According to Quartz, Google has also developed an offline voice recognition system, but since it’s much less accurate than its online counterparts, it’s still in an experimental phase and only available to developers.
Meanwhile, at CES, Nuance, a pioneer of dictation software, unveiled “Dragon TV,” its voice biometrics platform for televisions. Not only can it understand us when we speak to it, it knows who is talking, so it can feed personalized content from our favorite channels and social networks.
Samantha is closer than we think.
But is it possible to have a real relationship with a flirtatious, curious, human-like operating system — one with give-and-take conflicts, with genuine emotion and growth?
Jonze and Barrett pondered this question, and asked what we were capable of, and what we would need to get there. To envision the sort of personality Samantha would evolve into, they read theories by futurists, such as Ray Kurzweil, to understand the development and direction of artificial intelligence. “Anytime you’re dealing with trying to interact with a human, you have to think of humans as operating systems — very advanced operating systems,” Barrett told Wired. “Your highest goal is to try to emulate them.”
According to Jonze, Samantha is super-intelligent but free of the fear and insecurity that typically undergirds human personalities. But she also has an innocent, childlike aspect, eager to learn and soak in experiences — including, ultimately, pain. “I think children feel heartbreak just as deeply as we feel heartbreak, and so does Samantha,” Jonze told Los Angeles Daily News.
To express this evolving personality, care was put into the vocal personality of Samantha. Since we never see her onscreen, her voice needed to be human enough to convince us that Theodore could fall in love with her, yet smart and wise enough to show that she is a superior intelligence.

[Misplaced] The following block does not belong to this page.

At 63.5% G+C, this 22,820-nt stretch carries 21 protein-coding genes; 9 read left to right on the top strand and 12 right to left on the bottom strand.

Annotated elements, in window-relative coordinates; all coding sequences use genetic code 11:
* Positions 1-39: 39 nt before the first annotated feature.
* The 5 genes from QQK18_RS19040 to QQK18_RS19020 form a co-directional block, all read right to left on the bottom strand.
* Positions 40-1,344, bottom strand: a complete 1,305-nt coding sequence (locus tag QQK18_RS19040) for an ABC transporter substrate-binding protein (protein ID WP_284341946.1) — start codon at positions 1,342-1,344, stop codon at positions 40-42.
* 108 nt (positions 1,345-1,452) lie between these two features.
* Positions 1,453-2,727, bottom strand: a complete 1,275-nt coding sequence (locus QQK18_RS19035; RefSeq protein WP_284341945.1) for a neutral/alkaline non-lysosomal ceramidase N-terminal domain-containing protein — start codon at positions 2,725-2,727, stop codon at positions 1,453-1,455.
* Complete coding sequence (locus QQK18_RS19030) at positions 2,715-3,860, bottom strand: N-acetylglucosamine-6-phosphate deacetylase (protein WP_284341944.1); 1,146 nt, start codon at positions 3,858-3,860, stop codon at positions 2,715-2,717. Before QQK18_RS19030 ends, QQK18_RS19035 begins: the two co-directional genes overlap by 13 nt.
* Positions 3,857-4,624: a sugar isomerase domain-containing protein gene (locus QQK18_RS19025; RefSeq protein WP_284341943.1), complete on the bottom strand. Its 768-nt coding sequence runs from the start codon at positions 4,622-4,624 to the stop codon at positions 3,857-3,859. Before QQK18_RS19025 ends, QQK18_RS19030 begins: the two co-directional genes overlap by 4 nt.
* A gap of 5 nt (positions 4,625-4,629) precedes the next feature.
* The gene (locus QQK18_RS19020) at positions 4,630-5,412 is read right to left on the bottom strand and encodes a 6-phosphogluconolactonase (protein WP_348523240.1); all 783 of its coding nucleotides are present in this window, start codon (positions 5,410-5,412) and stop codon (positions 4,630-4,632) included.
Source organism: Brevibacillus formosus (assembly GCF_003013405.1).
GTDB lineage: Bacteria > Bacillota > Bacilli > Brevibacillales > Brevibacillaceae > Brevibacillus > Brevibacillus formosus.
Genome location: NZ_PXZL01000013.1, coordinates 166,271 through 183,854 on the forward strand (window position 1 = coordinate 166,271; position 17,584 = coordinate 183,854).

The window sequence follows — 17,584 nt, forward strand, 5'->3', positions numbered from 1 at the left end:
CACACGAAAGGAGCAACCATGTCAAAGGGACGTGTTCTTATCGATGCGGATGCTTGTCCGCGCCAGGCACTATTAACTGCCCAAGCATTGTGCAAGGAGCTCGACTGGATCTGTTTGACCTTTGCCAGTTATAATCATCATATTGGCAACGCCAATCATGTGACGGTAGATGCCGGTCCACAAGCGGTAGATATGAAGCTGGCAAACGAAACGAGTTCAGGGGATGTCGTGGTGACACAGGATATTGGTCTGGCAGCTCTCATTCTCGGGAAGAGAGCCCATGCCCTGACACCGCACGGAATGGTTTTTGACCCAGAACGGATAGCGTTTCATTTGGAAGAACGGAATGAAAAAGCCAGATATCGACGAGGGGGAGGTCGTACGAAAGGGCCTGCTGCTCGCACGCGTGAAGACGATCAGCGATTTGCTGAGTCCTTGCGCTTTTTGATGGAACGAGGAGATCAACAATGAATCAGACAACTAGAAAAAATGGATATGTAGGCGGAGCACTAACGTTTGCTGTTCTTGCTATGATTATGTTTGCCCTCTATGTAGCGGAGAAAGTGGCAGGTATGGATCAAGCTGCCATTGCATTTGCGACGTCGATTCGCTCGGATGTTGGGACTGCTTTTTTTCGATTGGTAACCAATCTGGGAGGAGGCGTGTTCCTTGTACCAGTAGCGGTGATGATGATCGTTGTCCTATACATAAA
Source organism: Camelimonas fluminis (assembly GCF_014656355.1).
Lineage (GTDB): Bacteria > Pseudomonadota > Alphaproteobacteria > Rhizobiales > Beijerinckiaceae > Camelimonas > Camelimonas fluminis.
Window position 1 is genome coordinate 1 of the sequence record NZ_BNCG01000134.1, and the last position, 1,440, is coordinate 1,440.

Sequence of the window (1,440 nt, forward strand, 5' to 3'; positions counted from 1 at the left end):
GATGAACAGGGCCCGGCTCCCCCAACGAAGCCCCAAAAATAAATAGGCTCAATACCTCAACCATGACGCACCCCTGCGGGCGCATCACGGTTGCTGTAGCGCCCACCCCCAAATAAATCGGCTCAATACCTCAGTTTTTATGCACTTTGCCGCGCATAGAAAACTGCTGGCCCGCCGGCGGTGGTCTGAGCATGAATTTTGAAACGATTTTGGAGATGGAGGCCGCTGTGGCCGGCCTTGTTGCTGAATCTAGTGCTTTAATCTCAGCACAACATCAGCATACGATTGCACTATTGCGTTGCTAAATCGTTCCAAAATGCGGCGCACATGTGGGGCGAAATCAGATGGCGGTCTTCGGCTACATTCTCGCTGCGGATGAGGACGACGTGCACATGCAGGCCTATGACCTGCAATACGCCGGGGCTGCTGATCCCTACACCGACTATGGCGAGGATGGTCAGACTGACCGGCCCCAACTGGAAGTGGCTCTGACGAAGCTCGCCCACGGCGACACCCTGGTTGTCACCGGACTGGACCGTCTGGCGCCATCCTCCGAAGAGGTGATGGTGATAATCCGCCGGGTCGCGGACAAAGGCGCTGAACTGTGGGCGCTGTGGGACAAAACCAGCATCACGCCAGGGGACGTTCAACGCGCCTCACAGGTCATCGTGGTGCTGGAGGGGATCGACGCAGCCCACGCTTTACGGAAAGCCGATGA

Jonze originally cast soft-spoken British actress Samantha Morton, who starred in Minority Report, as Samantha, and Morton gave a reportedly ethereal, gentle performance. But during editing, he recast Samantha with the younger and distinctively gravelly-voiced Johansson. While it’s intriguing to imagine Morton performance, Johansson’s interpretation gives the often moody scenes a shot of playful energy, necessary to pull Theodore out of his shell.
Jonze and Barrett also considered the role and relationship an operating system would take with its human users. “You don’t want a machine that’s always telling you the answer,” Barrett said. “You want one that approaches you like, ‘let’s solve this together.'” Samantha begins as a perky, friendly assistant, sorting through Theodore’s e-mails to help organize his life. And like a super-powered Siri, she defers to his wishes, and asks questions to clarify, before starting to expect his needs and desires.
Samantha’s changes in behavior and demeanor to Theodore’s personality and moods aren’t out of the realm of possibilities, either. The growth of algorithms allows programs to evolve with gathered data. Even Siri, with her canned responses and stiff, yet sassy humor, seemingly “learns” our patterns, such as picking up common usage in texts — for example, she knows when I text “Leaving Peak,” I’m referring to my gym, and not a mountaintop, making certain to capitalize the name.